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Water has many options. It hydrates, it cleanses, it amuses, it nourishes, it transports, it amazes. A main topic of my exhibition is the use of water to hydrate people, because without water people and other living things cannot survive. It is one of the most important things that living organisms need to survive, and that is one of the reasons why my exhibition shows various works on hydration. The water also cares for us. It provides us with food and a source of income, whether we fish from it or cross it, water does something for us.

Water is also something that purifies us in a variety of ways. Literally, we use water to bathe and remove dirt from our bodies; but we also use it to spiritually purify and purify ourselves. Water has proven to be a powerful natural resource that behaves like no other and has power.

    Aside from what water does to help us survive and to cleanse or cleanse us, water is also able to bring joy to people and animals. People swim and splash and float in the water, they watch the sunset over the beautiful sea and illuminate the water with wonderful colors.

    Water seems simple or simple, but literature has portrayed the liquid as magical, and artists have interpreted it as meaning more than you can see at first glance. Water is a source of endless possibilities, and it is up to us to decide which way water can offer us.

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Copyright
All Rights Reserved ()

Tegeler Freibad

Accession Number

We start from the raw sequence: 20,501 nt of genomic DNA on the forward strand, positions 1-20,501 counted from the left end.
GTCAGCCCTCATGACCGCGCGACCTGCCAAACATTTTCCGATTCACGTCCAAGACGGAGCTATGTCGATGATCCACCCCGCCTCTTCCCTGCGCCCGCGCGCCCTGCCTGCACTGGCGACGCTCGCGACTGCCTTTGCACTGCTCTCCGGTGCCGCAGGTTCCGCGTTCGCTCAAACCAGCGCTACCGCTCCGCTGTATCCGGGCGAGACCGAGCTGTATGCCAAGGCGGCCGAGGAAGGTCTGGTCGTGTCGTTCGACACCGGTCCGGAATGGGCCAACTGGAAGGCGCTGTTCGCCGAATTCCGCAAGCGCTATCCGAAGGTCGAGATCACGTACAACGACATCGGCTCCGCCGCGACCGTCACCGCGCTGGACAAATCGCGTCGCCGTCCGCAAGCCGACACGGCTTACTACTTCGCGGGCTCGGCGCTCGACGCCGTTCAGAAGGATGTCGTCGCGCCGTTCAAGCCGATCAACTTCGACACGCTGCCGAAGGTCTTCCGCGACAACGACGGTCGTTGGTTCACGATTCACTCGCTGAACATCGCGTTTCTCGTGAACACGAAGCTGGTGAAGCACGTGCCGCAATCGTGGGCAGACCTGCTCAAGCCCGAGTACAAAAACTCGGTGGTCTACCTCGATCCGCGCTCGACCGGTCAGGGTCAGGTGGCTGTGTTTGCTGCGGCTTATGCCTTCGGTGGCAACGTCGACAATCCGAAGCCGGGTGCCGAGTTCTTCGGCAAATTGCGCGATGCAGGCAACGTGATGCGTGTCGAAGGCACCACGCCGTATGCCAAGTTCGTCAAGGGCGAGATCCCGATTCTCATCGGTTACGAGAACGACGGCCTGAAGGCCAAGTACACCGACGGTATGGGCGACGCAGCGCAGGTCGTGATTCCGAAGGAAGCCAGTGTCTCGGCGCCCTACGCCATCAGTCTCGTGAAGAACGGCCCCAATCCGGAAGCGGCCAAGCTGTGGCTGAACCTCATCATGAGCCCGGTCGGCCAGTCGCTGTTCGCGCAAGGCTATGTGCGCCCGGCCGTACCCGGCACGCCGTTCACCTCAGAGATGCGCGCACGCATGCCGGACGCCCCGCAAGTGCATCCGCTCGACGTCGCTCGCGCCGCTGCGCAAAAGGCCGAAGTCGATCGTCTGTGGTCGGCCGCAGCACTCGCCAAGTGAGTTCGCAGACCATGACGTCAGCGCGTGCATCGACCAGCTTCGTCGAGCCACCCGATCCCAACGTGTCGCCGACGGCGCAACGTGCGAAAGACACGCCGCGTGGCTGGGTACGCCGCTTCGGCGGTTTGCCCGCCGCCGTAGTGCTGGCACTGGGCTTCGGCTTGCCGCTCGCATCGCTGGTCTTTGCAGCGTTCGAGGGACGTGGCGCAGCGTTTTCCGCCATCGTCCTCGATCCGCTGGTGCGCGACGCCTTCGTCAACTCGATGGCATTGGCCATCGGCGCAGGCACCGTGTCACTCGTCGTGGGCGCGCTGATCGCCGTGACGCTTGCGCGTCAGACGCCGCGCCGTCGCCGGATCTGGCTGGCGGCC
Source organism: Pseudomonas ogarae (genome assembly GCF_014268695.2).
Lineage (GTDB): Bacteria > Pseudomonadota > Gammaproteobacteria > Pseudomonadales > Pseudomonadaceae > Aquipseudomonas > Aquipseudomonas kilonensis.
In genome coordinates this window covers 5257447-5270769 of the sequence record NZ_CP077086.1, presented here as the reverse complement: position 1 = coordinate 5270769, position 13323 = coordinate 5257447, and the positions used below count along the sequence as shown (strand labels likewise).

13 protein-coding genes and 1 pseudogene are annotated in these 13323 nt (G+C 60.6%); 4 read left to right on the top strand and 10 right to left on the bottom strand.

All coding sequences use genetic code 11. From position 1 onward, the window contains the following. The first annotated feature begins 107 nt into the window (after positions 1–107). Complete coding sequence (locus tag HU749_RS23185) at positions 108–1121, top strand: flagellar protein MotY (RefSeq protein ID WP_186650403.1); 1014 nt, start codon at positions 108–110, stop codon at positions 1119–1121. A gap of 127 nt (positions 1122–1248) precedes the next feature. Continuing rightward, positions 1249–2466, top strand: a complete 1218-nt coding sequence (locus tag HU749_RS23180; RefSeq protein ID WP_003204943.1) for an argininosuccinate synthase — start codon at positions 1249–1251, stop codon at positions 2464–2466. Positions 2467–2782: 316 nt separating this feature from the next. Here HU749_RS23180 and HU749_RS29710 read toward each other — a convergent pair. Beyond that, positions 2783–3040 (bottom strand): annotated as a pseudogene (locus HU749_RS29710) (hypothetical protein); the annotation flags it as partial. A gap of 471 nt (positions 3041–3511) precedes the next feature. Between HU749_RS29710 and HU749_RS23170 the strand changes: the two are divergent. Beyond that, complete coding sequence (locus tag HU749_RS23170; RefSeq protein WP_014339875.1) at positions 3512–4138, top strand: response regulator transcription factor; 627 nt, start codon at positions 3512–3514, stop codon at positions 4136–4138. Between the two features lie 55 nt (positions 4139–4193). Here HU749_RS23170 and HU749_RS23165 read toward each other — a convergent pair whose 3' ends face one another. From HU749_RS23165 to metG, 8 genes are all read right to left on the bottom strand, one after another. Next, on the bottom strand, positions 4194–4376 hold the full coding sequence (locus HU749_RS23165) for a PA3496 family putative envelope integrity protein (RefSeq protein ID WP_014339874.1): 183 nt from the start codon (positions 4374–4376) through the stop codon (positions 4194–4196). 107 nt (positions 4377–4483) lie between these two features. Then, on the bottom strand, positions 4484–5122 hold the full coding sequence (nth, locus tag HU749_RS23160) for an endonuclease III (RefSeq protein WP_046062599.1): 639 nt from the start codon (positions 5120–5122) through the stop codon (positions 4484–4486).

1951/2.66

Title
Tegeler Freibad

Artist(s)
Max Beckmann

Artist Nationality
German (culture or style)

Object Creation Date
1911

Medium & Support
lithograph on paper

Dimensions
12 ⅜ in x 13 ⅜ in (31.43 cm x 33.97 cm);22 ⅛ in x 18 ⅛ in (56.2 cm x 46.04 cm);14 ⅜ in x 17 ⅜ in (36.51 cm x 44.13 cm);12 ⅜ in x 13 9/16 in (31.43 cm x 34.45 cm)

Credit Line
Museum Purchase

Subject matter
During this early period, Beckmann created works in the Impressionist style of the Berlin Secession. Not long afterwards, he would start to develop his more abstract style of Expressionism and become associated with the New Objectivity movement. This print shows a variety of everyday people getting ready to swim at Lake Tegel, Berlin's second-largest lake. Through the modern Impressionist style and genre scene type subject matter, this work fulfills the anti-aristocratic, experimental ideals of the Berlin Secession.

Physical Description
This lithograph shows a series of figures in various stages of undress in an outdoor scene. In the foreground, there is a small boy with shorts on. Behind him there are two women in skirts and corsets, one seated taking off her stockings, and one standing, facing away. To their right, are two figures lying on the ground. There is a large tree that rises to the right. The overall scene is created in dark, forceful lines and marks.

Primary Object Classification
Print

Primary Object Type
planographic print

Additional Object Classification(s)
Print

Collection Area
Western

Rights
If you are interested in using an image for a publication, please visit http://umma.umich.edu/request-image for more information and to fill out the online Image Rights and Reproductions Request Form.

Keywords
Secession Movement
boys
genre (visual works)
lakes (bodies of water)
swimming
women (female humans)

& Author Notes

All Rights Reserved

On display